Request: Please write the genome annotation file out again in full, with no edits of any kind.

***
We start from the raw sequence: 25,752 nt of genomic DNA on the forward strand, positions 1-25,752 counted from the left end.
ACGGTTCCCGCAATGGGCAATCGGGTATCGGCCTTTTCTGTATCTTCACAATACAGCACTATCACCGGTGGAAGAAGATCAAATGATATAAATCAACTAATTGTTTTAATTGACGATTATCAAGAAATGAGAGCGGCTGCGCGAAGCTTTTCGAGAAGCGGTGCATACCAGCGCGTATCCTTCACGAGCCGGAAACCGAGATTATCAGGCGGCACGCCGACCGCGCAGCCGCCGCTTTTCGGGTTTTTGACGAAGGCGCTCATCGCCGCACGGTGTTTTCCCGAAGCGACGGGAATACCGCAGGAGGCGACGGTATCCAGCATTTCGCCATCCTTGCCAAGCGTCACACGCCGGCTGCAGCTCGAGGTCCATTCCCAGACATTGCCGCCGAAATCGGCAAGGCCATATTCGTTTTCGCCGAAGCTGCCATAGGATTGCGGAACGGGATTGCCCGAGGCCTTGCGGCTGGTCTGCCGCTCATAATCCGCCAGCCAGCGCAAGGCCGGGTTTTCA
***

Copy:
We start from the raw sequence: 25,752 nt of genomic DNA on the forward strand, positions 1-25,752 counted from the left end.
ACGGTTCCCGCAATGGGCAATCGGGTATCGGCCTTTTCTGTATCTTCACAATACAGCACTATCACCGGTGGAAGAAGATCAAATGATATAAATCAACTAATTGTTTTAATTGACGATTATCAAGAAATGAGAGCGGCTGCGCGAAGCTTTTCGAGAAGCGGTGCATACCAGCGCGTATCCTTCACGAGCCGGAAACCGAGATTATCAGGCGGCACGCCGACCGCGCAGCCGCCGCTTTTCGGGTTTTTGACGAAGGCGCTCATCGCCGCACGGTGTTTTCCCGAAGCGACGGGAATACCGCAGGAGGCGACGGTATCCAGCATTTCGCCATCCTTGCCAAGCGTCACACGCCGGCTGCAGCTCGAGGTCCATTCCCAGACATTGCCGCCGAAATCGGCAAGGCCATATTCGTTTTCGCCGAAGCTGCCATAGGATTGCGGAACGGGATTGCCCGAGGCCTTGCGGCTGGTCTGCCGCTCATAATCCGCCAGCCAGCGCAAGGCCGGGTTTTCA